Getting unpacked and settled into your new home can be easy, but settling into your new neighborhood can be difficult. Learn about tips that can help you get acquainted with your new neighbors and surroundings.
Once the moving truck is gone and your belongings are unpacked, you can get on with settling into your new home. But what about settling into your new neighborhood? That can be a little more difficult than finding a spot for the toaster and painting the walls. We’ve got tips to help make your new neighborhood feel like home.
Meet the Neighbors
Good relations with neighbors start with getting to know them. Take the time to go beyond friendly waves or polite chit chat; you can host a get together or house warming, or volunteer for neighborhood committees. Most people are happy to share opinions, so if you don’t quite know where to start, ask for recommendations to local restaurants and stores, or for information about schools, parks or town services.
Find Your Way
If you’ve moved to a completely new city, you need to learn not just where work, home, shopping and other places are in relation to each other, but the best way to get to them. And if you’ve moved from a city where the streets are neatly tied to a grid to an older ring city (hello, Boston!), you may find yourself driving in circles and completely confused. A good strategy is to try out different routes to find the shortest one (whether that’s shortest by time or shortest distance is up to you). In some cities, you may find that it’s faster to bike to the store than drive, or that even though it takes longer, public transit lets you skip sitting in traffic. But you’ll only find out by testing all the routes and options.
Whether you’ve moved as a single person or as a family, take the time to explore your new neighborhood. Be open to trying new restaurants, especially long standing local ones. Few things will give you the flavor of your new town like local festivals. And nothing says you can only use the park closest to your home, so explore all of them. Another good idea is to plan a couple of weekend day trips to sightsee.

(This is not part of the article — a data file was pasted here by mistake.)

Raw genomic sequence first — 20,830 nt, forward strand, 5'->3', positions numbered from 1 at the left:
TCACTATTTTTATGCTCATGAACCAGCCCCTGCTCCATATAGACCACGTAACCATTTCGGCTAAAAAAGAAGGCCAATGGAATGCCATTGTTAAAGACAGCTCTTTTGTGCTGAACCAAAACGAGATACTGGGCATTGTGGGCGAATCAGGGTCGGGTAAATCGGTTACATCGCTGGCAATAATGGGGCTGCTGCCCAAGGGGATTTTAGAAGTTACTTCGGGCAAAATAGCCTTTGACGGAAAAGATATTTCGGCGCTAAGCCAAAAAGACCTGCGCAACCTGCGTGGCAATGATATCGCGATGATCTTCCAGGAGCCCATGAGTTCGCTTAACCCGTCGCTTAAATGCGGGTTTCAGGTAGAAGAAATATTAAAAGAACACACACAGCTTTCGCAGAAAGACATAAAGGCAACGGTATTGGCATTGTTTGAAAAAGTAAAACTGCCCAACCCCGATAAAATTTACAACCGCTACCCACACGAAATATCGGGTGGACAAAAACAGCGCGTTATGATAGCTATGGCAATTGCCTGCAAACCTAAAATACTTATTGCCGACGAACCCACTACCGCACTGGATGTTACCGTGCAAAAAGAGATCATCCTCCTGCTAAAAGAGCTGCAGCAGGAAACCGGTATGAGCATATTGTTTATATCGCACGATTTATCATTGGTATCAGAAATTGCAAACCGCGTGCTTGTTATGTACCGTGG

You see a neighborhood differently walking than in a car, so do explore on foot, too. You’ll probably run into neighbors and have the opportunity to chat with people on nearby streets. You might also discover a local coffee shop or diner, a local beauty spot, or a good bike path.
One reason people can struggle after a move is that their sense of connection to a community has been broken. But connection isn’t automatic, and it takes time to build. You can give it a head start by finding a group to be involved with, whether that’s the PTA, a local charity, a church, or just finding a new trivia night to participate in.
Learn the Rules
Not all towns have the same rules, especially regarding parking, vehicle stickers, and recycling pick-ups. Take the time to learn basics, like whether overnight street parking is banned, whether you need a vehicle sticker, and if you can recycle number 8 plastic. You may save yourself money in tickets or fines. And we know that HOA rules are often arbitrary and silly sounding, but you’ll get along much better with your neighbors if you abide by them.